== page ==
• This review paper will provide practitioners and service providers with a helpful summary of the current state of evidence on anxiety disorders in children and adolescents.
  • The article provides updates on anxiety disorders in relation to:
    • emergence and course (e.g. the median age of onset of anxiety disorders is 6 years of age, which makes them amongst the first mental health disorders to emerge).
    • prevalence rates.
    • types of anxiety disorders (e.g. generalised anxiety disorder, separation anxiety disorder, specific phobia).
    • risk factors (e.g. disruptions in early attachment; showing behavioural inhibition, which is the tendency to withdraw and feel overwhelmed when confronted with unfamiliar experiences or people).
    • neurobiology (i.e. changes in brain structure or function).
    • treatment (e.g. psychotherapies, such as cognitive behavioural therapy; various medications).
    • factors that predict and influence recovery.
  • Importantly, the researchers highlight that anxiety disorders have been found to be ‘consistently responsive to treatment’ (p. 1). However, they emphasise that further research is still needed to determine which children will benefit the most from what treatment(s) and to identify predictors at the patient-level that will help determine the most optimal treatment pathway for a child.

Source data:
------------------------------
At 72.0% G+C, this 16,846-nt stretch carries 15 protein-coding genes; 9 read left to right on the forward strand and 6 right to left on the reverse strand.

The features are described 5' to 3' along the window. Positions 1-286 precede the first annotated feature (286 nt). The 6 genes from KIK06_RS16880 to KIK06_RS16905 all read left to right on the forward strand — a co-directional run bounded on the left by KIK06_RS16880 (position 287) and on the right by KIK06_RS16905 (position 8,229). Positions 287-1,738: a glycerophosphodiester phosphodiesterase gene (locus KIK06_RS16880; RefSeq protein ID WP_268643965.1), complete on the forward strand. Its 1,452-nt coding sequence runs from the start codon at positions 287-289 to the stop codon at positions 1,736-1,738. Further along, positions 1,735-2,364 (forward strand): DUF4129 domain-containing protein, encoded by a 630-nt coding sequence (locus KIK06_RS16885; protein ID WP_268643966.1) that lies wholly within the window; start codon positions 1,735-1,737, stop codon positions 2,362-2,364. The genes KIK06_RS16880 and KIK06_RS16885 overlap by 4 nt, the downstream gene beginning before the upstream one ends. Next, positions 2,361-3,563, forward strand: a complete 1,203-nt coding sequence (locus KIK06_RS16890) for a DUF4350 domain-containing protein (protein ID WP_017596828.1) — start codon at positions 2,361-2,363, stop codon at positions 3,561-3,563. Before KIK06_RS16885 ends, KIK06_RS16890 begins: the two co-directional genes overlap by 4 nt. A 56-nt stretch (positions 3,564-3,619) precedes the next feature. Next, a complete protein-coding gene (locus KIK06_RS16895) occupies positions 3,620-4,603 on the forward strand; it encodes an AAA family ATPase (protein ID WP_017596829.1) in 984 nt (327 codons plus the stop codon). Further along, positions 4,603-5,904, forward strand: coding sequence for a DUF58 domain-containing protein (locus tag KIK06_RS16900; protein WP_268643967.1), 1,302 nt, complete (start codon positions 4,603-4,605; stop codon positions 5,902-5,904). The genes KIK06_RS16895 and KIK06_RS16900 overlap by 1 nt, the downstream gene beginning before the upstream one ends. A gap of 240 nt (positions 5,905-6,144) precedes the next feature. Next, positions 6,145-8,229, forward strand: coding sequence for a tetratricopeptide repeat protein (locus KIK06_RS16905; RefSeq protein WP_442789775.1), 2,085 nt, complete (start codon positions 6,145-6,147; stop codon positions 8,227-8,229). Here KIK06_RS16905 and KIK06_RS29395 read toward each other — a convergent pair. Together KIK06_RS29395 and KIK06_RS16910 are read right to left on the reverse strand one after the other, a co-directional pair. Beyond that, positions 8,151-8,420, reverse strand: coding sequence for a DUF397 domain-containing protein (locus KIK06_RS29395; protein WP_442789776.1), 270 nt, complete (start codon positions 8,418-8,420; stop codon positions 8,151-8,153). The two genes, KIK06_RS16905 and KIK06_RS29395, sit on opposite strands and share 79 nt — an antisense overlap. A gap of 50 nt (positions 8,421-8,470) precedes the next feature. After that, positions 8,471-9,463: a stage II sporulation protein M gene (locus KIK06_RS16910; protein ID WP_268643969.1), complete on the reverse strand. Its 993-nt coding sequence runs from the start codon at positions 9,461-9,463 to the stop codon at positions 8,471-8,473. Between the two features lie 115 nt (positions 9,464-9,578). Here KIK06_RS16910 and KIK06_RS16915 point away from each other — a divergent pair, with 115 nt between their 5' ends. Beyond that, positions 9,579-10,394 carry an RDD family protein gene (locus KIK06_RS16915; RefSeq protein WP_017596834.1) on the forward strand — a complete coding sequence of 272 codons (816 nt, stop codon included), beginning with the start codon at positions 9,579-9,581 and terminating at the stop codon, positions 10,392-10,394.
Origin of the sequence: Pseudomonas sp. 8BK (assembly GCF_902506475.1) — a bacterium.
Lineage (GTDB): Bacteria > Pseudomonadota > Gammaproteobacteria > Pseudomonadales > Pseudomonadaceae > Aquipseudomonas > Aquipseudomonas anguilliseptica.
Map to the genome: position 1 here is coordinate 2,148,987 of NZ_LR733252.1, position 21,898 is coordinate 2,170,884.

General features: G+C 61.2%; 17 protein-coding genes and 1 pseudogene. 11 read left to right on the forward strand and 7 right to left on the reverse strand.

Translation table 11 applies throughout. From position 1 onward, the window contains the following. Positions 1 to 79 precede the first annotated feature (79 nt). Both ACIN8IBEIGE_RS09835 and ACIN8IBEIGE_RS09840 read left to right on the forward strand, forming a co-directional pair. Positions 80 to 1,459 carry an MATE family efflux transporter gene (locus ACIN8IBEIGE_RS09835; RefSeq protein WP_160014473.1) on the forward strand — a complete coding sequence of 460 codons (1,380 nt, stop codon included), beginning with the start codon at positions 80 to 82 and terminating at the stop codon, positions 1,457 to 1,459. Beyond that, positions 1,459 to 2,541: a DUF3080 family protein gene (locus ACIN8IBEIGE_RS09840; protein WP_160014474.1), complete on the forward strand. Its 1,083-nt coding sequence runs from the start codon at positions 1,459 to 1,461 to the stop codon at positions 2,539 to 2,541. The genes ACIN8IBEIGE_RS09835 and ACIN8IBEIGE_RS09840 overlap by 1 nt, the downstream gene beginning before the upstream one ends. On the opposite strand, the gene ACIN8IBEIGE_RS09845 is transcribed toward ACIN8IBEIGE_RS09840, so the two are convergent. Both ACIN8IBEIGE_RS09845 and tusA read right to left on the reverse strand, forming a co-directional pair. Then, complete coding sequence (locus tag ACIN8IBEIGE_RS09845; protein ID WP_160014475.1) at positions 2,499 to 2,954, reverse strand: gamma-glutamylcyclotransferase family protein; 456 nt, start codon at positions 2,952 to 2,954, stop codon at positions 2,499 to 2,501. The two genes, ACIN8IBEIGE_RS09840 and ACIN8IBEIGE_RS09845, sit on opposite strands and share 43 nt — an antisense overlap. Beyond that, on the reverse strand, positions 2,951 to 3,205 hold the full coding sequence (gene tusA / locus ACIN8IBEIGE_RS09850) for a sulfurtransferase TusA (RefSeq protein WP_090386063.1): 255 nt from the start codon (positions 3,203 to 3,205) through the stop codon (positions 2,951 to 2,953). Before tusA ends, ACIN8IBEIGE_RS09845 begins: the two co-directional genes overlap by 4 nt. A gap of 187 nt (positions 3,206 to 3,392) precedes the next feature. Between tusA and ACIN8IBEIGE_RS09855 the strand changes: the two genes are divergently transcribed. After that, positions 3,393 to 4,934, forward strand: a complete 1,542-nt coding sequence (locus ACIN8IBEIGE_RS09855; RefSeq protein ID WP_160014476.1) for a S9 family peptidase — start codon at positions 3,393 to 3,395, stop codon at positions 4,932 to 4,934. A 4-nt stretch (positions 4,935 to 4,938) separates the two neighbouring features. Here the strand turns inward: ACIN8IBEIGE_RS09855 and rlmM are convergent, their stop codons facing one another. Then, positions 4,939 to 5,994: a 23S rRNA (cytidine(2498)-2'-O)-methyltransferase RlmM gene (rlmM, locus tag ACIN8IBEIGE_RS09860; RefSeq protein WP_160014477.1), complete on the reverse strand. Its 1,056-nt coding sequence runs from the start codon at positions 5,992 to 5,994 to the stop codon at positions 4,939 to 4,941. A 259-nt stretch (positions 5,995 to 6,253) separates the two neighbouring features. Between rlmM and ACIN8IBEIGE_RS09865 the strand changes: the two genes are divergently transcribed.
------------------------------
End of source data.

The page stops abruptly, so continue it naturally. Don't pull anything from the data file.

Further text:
Read the free full text here

Sleep and wellbeing in Indigenous Australian children

Sleep health in Indigenous Australian children: a systematic review (Australia)

Authors: Blunden, S., Fatima, Y., and Yiallourou, S.

Journal: Sleep Medicine

Highlights

  • This study explored the prevalence of sleep problems and the potential determinants of sleep health in Indigenous Australian children.
  • Sleep is essential for children’s health and wellbeing. Poor sleep has been shown to affect Indigenous Australian children’s emotional regulation, behaviour and academic performance.
  • Data from 13 studies, including over 4,600 children aged 0-17 years old, were analysed.